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Shell boss backs G20 call to come clean on climate risks

Jillian Ambrose: 

Royal Dutch Shell boss Ben Van Beurden has joined over 100 major companies to back calls from a G20 taskforce for the world’s largest companies to come clean on the financial impact of climate change.

The task force, set up by the G20’s Financial Stability Board (FSB), is chaired by Michael Bloomberg and aims to cast a light on climate-related financial risk to avoid incubating a future global market shocks by mis-pricing companies and assets.

The world’s largest oil and coal companies, including Shell, are at the heart of these concerns due to their vast reserves of fossil fuels, which could be left stranded if demand for cleaner fuels accelerates faster than expected.

Mr Van Beurden is the only ‘Big Oil’ boss to back the recommendations.

“I believe it is right that it should be transparent which companies are truly on firm foundations over the long-term. The details matter and I look forward to Shell working with the task force on those details. Ultimately, however, both Shell and the task force want these disclosures to be fit for purpose,” he said.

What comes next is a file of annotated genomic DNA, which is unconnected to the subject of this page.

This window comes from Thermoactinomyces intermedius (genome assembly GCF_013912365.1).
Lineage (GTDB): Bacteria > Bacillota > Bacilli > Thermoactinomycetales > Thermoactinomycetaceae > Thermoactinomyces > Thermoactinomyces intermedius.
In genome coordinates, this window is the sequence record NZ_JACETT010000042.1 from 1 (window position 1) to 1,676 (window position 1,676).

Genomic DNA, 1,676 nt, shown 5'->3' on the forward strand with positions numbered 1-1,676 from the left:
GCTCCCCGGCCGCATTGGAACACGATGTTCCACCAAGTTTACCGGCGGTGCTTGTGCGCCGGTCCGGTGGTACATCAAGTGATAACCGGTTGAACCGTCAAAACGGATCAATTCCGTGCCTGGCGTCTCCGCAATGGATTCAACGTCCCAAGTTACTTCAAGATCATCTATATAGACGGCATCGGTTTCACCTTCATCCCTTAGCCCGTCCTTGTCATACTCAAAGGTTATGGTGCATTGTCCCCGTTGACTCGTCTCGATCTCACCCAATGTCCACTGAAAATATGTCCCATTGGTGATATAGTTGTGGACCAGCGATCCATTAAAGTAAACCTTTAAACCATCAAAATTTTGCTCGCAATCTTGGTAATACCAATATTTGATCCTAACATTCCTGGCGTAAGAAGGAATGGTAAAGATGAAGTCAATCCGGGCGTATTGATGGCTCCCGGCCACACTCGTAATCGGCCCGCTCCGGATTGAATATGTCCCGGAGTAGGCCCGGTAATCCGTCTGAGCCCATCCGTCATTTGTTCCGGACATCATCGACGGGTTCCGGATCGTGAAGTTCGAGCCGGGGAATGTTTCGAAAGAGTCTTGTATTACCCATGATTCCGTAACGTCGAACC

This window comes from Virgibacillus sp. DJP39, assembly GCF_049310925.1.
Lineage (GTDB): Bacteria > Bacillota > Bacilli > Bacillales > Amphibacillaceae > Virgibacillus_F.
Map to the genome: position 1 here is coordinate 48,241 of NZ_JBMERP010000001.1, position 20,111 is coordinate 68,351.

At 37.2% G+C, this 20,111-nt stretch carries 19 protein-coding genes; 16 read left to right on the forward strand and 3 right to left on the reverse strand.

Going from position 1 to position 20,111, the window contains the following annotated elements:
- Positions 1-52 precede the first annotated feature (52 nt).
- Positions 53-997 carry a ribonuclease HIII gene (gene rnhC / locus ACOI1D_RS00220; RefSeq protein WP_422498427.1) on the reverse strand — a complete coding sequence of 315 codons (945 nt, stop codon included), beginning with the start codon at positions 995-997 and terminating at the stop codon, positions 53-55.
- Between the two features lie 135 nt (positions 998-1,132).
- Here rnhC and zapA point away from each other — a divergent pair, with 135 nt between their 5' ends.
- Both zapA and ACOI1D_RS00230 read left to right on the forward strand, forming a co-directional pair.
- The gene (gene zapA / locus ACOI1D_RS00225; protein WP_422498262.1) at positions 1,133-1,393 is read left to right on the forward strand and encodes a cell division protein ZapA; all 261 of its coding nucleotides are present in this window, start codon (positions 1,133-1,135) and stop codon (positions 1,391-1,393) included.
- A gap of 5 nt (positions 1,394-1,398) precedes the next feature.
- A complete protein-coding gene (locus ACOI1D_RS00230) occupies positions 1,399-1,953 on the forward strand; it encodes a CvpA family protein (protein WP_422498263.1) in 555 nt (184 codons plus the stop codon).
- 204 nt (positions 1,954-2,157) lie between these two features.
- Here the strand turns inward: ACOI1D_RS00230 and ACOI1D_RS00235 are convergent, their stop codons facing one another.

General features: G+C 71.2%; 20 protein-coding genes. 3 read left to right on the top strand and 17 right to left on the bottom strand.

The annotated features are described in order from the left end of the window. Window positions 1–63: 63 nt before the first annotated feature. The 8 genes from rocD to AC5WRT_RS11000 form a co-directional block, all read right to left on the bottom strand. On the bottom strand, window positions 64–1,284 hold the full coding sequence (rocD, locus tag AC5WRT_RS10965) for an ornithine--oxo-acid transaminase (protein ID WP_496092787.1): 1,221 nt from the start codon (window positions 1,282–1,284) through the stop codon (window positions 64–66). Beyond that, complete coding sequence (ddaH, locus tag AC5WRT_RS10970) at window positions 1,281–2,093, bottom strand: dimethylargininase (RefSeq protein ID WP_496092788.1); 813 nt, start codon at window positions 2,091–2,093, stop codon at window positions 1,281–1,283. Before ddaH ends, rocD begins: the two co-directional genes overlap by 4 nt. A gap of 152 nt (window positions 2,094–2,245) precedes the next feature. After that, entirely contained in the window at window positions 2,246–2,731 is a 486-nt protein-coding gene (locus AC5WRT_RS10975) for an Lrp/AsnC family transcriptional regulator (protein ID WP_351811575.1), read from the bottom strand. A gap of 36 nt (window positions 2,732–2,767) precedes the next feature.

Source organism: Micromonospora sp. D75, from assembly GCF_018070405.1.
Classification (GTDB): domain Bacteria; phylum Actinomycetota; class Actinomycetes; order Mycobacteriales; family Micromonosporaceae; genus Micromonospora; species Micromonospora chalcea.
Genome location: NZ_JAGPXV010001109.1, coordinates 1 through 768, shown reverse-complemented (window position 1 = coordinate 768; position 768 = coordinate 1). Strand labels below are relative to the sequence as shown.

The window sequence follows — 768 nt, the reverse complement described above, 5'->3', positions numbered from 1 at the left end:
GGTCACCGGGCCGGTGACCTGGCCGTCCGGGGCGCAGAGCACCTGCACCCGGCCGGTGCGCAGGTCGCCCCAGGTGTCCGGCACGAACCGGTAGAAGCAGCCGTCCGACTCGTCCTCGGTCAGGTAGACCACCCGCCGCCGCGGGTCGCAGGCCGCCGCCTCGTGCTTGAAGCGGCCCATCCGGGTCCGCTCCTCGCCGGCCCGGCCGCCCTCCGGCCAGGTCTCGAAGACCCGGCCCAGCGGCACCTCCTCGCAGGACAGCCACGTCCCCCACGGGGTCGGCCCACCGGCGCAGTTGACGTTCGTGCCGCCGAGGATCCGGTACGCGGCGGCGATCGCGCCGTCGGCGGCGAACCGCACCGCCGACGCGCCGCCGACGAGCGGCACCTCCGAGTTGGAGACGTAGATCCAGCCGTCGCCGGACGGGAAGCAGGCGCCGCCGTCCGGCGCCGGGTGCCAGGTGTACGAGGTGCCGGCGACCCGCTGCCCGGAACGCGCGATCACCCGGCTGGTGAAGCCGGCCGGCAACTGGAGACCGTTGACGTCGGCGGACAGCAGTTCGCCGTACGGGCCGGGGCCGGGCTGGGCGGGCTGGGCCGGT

More than 100 companies, with assets worth over $11trn, have committed to support the recommendations of the task force including insurance groups AXA and Aviva, mining group BHP Billiton, as well as HSBC and Barclays.

“Climate change presents global markets with risks and opportunities that cannot be ignored, which is why a framework around climate-related disclosures is so important,” Mr Bloomberg said. “The task force brings that framework to the table, helping investors evaluate the potential risks and rewards of a transition to a lower carbon economy.”

The challenge of reporting on climate-linked preparedness is fraught with complexity and concerns. Chief among these is the risk of disclosing commercially sensitive information. Companies are also concerned about presenting forward-looking information which is subject to myriad uncertain assumptions.

Bank of England Governor Mark Carney, who chairs the FSB, said the recommendations “have been developed by the market for the market”.

The recommendations are voluntary, but some within the 32-strong group have called for mandatory adoption of climate-risk disclosure.

“Widespread adoption will provide investors, banks and insurers with that information, helping minimise the risk that market adjustments to climate change will be incomplete, late and potentially destabilising,” Mr Carney added.


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